Reports in the US media this week suggest that President Obama’s decision to ease long-standing economic restrictions against Cuba could lead to US operators entering the country’s underdeveloped mobile market. According to a Wireless Week report, the new policy means that US telcos will be able to establish satellite and fiber-optic links to Cuba and enter into roaming agreements with Cuban service providers. “[With] more than 11 million inhabitants, very few of whom have a cellular phone, Cuba would almost certainly be viewed as a very attractive new market for carriers,” said Chris King, a senior analyst with Stifel Nicolaus Telecom Equity Research. As well as US operators such as Verizon, AT&T and Sprint, he said that Latin American operators such as America Movil, Digicel and Millicom could also be interested.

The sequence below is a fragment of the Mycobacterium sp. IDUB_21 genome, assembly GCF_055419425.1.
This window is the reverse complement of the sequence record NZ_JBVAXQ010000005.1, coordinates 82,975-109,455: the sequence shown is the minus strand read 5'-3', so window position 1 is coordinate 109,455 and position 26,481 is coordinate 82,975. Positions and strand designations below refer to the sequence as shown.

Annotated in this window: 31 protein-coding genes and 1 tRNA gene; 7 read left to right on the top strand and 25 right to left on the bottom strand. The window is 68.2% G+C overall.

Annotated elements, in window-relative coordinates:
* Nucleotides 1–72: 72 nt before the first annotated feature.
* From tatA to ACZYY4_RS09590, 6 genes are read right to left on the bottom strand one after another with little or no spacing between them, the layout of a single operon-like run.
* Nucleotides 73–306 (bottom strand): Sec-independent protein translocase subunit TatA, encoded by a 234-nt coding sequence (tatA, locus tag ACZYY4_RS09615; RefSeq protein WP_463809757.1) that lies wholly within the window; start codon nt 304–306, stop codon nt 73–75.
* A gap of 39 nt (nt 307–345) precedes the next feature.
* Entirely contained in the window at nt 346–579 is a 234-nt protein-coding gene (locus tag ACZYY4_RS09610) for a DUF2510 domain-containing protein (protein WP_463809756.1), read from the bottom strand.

However, none of the major US mobile operators have yet to comment on their plans in Cuba. “We have to look at the government’s proposal, but we’re not commenting at this time,” AT&T spokesman Mark Siegel told Computerworld. Similarly, Sprint Nextel said that “there are too many moving pieces” for the operator to comment on its plans at this stage. According to Wireless Week, it is unclear if Cuba’s communist regime will allow US companies access to the country’s telecoms market, noting also that the country only officially lifted its ban on private mobile phone ownership last year. According to Wireless Intelligence, Cuba had 430,000 mobile connections at the end of 2008 via the country’s sole operator, Cubacel.